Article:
+
+ # deliberate failures
+ specify { expect { }.to output_to_stderr }
+ specify { expect { }.to output_to_stderr('foo') }
+ specify { expect { $stderr.print('foo') }.to_not output_to_stderr }
+ specify { expect { $stderr.print('foo') }.to output_to_stderr('bar') }
+ specify { expect { $stderr.print('foo') }.to output_to_stderr(/bar/) }
@myronmarston

myronmarston Jan 13, 2014

Owner

Similarly here, you might use bare warn as that will go to stderr automatically, and is the most common way people write to stderr, I think.

@myronmarston myronmarston commented on an outdated diff Jan 13, 2014

lib/rspec/matchers.rb
@@ -598,6 +598,50 @@ def match_array(items)
contain_exactly(*items)
end
+ # With no args, passes if the block outputs to $stdout.
+ # With a string, passes if the blocks outputs that specific string to $stdout.
+ # With a regexp, passes if the blocks outputs a string to $stdout that matches.
+ #
+ # @example
+ #
+ # expect { $stdout.print 'foo' }.to output_to_stdout
+ # expect { $stdout.print 'foo' }.to output_to_stdout('foo')
+ # expect { $stdout.print 'foo' }.to output_to_stdout(/foo/)
+ #
+ # expect { do_something }.to_not output_to_stdout
+ #
+ # @note This matcher won't be able to intercept output to STDOUT when the
+ # explicit STDOUT.puts 'foo' is used or in case a reference to STDOUT is
+ # stored before the matcher is used.
@myronmarston

myronmarston Jan 13, 2014

Owner
  • Please wrap code elements in backticks as it renders better (e.g. around STDOUT and STDOUT.puts ...)..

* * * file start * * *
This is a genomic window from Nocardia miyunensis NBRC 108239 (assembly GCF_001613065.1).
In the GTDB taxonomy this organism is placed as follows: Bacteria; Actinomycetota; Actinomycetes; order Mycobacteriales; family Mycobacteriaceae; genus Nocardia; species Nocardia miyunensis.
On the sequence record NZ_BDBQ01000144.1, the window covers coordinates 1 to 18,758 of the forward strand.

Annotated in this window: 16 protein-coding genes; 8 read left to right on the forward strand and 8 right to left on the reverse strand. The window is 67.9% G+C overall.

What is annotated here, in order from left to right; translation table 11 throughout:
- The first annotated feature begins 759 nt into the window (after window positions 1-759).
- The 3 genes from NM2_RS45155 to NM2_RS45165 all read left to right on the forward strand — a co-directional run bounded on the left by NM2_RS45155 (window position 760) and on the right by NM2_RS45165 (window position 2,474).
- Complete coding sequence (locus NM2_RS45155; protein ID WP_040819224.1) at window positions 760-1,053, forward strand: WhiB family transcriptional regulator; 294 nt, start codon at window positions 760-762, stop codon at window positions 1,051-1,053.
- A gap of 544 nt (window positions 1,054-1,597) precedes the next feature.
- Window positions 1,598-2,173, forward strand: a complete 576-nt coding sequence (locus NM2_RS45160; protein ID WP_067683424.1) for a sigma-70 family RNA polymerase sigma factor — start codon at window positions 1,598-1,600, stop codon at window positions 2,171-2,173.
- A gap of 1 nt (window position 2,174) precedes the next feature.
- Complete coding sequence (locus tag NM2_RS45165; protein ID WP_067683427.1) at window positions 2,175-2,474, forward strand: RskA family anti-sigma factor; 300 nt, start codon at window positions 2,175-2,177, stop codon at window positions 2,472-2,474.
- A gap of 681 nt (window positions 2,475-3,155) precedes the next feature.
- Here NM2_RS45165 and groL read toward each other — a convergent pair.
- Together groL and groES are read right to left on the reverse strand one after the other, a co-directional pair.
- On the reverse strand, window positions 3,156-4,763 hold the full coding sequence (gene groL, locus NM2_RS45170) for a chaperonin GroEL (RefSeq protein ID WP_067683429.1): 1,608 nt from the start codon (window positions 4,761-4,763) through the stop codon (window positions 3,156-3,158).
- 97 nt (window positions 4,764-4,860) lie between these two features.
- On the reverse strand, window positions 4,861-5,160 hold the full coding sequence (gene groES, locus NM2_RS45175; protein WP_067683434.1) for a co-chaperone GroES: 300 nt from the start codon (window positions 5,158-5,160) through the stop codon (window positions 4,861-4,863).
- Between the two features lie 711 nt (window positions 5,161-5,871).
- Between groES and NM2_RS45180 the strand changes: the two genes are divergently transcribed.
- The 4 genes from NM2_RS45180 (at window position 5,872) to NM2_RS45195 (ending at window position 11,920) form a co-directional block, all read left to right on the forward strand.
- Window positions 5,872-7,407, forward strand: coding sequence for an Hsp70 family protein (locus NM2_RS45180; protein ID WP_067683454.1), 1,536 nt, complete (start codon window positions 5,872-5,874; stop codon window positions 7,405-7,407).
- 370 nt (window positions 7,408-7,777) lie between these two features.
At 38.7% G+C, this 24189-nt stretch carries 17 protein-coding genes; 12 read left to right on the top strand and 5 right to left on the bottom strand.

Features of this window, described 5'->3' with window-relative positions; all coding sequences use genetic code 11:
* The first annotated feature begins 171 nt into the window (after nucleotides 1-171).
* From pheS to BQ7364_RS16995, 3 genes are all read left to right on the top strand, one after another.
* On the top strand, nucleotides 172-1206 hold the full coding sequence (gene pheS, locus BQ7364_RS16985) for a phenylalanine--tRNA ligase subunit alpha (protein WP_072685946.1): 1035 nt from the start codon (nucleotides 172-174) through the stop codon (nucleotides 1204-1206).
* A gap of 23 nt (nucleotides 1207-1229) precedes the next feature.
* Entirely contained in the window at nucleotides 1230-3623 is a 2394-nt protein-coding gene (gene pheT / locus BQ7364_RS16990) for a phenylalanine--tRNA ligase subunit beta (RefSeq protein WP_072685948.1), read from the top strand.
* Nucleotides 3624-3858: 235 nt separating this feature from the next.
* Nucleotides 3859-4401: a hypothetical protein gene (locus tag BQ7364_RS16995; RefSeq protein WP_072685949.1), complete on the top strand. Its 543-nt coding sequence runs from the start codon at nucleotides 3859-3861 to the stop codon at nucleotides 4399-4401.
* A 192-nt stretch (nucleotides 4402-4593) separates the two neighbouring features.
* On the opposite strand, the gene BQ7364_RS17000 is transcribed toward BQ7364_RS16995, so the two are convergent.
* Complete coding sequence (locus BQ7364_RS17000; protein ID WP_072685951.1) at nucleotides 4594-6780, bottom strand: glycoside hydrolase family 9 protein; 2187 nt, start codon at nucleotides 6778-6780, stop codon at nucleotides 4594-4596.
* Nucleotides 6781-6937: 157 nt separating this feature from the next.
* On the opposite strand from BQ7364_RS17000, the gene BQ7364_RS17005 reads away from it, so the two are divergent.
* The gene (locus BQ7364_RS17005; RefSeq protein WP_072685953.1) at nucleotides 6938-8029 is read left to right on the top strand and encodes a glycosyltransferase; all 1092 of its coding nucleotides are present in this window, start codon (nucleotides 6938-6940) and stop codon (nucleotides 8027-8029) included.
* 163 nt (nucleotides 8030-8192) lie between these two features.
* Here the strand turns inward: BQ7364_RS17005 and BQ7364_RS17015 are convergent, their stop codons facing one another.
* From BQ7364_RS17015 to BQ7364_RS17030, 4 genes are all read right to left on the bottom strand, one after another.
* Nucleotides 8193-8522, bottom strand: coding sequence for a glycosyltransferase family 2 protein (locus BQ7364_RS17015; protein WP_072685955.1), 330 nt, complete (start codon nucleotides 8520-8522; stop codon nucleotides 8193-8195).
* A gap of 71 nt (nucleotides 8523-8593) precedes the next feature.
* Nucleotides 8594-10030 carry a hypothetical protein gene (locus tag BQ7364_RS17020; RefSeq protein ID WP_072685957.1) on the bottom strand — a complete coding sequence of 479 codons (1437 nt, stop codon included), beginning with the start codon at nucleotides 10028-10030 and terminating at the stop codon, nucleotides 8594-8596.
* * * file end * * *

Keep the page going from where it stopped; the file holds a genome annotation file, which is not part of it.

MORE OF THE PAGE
• The second case is when a reference to $stderr is stored before, not when a reference to STDOUT is stored (STDOUT will never work, regardless of if the ref is stored before or after...$stdout works as long as the user isn't using a prior reference to it).

@myronmarston myronmarston commented on an outdated diff Jan 13, 2014

lib/rspec/matchers.rb
@@ -598,6 +598,50 @@ def match_array(items)
contain_exactly(*items)
end
+ # With no args, passes if the block outputs to $stdout.
+ # With a string, passes if the blocks outputs that specific string to $stdout.
+ # With a regexp, passes if the blocks outputs a string to $stdout that matches.
+ #
+ # @example
+ #
+ # expect { $stdout.print 'foo' }.to output_to_stdout
+ # expect { $stdout.print 'foo' }.to output_to_stdout('foo')
+ # expect { $stdout.print 'foo' }.to output_to_stdout(/foo/)
@myronmarston

myronmarston Jan 13, 2014

Owner